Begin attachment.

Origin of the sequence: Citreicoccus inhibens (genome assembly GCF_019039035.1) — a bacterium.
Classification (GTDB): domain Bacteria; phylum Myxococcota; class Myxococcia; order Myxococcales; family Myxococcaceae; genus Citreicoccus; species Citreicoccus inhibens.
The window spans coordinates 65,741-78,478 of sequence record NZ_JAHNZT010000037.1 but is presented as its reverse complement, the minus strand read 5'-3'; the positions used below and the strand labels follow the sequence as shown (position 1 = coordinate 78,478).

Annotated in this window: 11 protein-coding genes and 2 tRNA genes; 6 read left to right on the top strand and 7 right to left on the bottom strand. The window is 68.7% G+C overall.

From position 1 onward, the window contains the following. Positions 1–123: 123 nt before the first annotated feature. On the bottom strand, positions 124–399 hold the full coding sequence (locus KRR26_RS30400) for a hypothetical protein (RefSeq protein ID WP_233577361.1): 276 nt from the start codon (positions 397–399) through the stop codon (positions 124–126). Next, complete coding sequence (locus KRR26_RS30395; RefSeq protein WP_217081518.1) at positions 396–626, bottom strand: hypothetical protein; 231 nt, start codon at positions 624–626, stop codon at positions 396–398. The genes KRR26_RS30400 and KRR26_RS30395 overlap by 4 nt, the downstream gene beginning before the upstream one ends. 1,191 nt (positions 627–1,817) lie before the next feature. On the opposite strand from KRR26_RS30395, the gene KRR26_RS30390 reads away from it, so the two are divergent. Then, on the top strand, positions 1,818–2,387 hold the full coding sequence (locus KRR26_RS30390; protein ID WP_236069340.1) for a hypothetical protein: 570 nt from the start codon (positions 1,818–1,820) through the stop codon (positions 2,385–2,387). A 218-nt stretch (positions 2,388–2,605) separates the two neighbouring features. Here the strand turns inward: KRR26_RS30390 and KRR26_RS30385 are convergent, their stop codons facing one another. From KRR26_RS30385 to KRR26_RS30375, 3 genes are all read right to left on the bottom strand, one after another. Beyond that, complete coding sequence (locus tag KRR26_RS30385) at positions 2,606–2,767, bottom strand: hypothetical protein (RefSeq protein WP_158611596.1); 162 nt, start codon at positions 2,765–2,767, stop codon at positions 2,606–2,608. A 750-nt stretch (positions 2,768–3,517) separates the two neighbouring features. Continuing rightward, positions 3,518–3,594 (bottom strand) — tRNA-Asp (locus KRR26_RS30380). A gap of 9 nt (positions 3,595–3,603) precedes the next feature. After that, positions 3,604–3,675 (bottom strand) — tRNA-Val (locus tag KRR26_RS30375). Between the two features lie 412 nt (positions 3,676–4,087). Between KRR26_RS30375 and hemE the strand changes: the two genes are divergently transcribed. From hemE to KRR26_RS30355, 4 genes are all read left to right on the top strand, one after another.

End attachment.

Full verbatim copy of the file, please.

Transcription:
Origin of the sequence: Citreicoccus inhibens (genome assembly GCF_019039035.1) — a bacterium.
Classification (GTDB): domain Bacteria; phylum Myxococcota; class Myxococcia; order Myxococcales; family Myxococcaceae; genus Citreicoccus; species Citreicoccus inhibens.
The window spans coordinates 65,741-78,478 of sequence record NZ_JAHNZT010000037.1 but is presented as its reverse complement, the minus strand read 5'-3'; the positions used below and the strand labels follow the sequence as shown (position 1 = coordinate 78,478).

Annotated in this window: 11 protein-coding genes and 2 tRNA genes; 6 read left to right on the top strand and 7 right to left on the bottom strand. The window is 68.7% G+C overall.

From position 1 onward, the window contains the following. Positions 1–123: 123 nt before the first annotated feature. On the bottom strand, positions 124–399 hold the full coding sequence (locus KRR26_RS30400) for a hypothetical protein (RefSeq protein ID WP_233577361.1): 276 nt from the start codon (positions 397–399) through the stop codon (positions 124–126). Next, complete coding sequence (locus KRR26_RS30395; RefSeq protein WP_217081518.1) at positions 396–626, bottom strand: hypothetical protein; 231 nt, start codon at positions 624–626, stop codon at positions 396–398. The genes KRR26_RS30400 and KRR26_RS30395 overlap by 4 nt, the downstream gene beginning before the upstream one ends. 1,191 nt (positions 627–1,817) lie before the next feature. On the opposite strand from KRR26_RS30395, the gene KRR26_RS30390 reads away from it, so the two are divergent. Then, on the top strand, positions 1,818–2,387 hold the full coding sequence (locus KRR26_RS30390; protein ID WP_236069340.1) for a hypothetical protein: 570 nt from the start codon (positions 1,818–1,820) through the stop codon (positions 2,385–2,387). A 218-nt stretch (positions 2,388–2,605) separates the two neighbouring features. Here the strand turns inward: KRR26_RS30390 and KRR26_RS30385 are convergent, their stop codons facing one another. From KRR26_RS30385 to KRR26_RS30375, 3 genes are all read right to left on the bottom strand, one after another. Beyond that, complete coding sequence (locus tag KRR26_RS30385) at positions 2,606–2,767, bottom strand: hypothetical protein (RefSeq protein WP_158611596.1); 162 nt, start codon at positions 2,765–2,767, stop codon at positions 2,606–2,608. A 750-nt stretch (positions 2,768–3,517) separates the two neighbouring features. Continuing rightward, positions 3,518–3,594 (bottom strand) — tRNA-Asp (locus KRR26_RS30380). A gap of 9 nt (positions 3,595–3,603) precedes the next feature. After that, positions 3,604–3,675 (bottom strand) — tRNA-Val (locus tag KRR26_RS30375). Between the two features lie 412 nt (positions 3,676–4,087). Between KRR26_RS30375 and hemE the strand changes: the two genes are divergently transcribed. From hemE to KRR26_RS30355, 4 genes are all read left to right on the top strand, one after another.